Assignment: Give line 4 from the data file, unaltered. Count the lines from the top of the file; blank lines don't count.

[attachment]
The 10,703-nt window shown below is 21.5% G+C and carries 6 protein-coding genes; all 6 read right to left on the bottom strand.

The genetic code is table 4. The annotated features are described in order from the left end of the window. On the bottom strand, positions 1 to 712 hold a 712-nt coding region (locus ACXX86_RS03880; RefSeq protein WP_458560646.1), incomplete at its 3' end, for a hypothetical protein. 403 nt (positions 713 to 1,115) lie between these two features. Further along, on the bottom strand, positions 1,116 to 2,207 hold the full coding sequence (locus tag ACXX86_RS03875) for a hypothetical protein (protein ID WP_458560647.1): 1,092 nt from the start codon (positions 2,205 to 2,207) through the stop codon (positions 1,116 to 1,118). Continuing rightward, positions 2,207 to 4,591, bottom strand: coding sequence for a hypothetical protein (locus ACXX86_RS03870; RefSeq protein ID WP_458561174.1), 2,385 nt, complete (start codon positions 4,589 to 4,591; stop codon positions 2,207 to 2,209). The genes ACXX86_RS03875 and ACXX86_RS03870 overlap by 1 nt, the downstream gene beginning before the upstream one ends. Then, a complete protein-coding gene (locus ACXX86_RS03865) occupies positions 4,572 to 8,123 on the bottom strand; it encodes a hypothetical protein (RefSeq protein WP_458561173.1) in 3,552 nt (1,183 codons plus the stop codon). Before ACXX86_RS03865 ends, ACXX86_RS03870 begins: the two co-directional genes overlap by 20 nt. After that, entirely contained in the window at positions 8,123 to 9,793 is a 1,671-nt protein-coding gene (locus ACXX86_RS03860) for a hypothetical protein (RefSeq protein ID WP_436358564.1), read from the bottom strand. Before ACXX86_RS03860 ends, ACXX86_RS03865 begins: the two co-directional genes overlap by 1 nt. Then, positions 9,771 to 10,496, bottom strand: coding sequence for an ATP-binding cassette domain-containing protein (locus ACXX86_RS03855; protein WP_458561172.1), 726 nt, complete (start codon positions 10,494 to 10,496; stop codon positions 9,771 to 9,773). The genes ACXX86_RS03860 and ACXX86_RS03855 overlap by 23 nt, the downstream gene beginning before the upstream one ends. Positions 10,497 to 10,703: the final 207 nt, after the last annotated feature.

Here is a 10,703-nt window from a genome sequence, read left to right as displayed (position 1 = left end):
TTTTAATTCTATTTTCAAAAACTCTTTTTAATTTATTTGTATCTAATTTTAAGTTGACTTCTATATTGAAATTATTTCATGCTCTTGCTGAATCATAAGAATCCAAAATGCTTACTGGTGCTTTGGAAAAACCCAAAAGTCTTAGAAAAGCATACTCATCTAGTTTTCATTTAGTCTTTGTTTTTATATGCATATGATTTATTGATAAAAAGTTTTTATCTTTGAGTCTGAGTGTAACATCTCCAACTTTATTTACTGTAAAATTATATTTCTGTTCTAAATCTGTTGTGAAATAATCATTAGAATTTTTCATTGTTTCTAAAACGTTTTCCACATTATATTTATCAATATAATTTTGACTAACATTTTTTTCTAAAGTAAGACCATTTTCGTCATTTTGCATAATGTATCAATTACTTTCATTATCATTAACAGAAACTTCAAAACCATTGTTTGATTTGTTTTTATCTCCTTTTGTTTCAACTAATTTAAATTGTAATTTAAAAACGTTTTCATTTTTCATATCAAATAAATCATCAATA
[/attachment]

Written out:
TTTTAATTCTATTTTCAAAAACTCTTTTTAATTTATTTGTATCTAATTTTAAGTTGACTTCTATATTGAAATTATTTCATGCTCTTGCTGAATCATAAGAATCCAAAATGCTTACTGGTGCTTTGGAAAAACCCAAAAGTCTTAGAAAAGCATACTCATCTAGTTTTCATTTAGTCTTTGTTTTTATATGCATATGATTTATTGATAAAAAGTTTTTATCTTTGAGTCTGAGTGTAACATCTCCAACTTTATTTACTGTAAAATTATATTTCTGTTCTAAATCTGTTGTGAAATAATCATTAGAATTTTTCATTGTTTCTAAAACGTTTTCCACATTATATTTATCAATATAATTTTGACTAACATTTTTTTCTAAAGTAAGACCATTTTCGTCATTTTGCATAATGTATCAATTACTTTCATTATCATTAACAGAAACTTCAAAACCATTGTTTGATTTGTTTTTATCTCCTTTTGTTTCAACTAATTTAAATTGTAATTTAAAAACGTTTTCATTTTTCATATCAAATAAATCATCAATA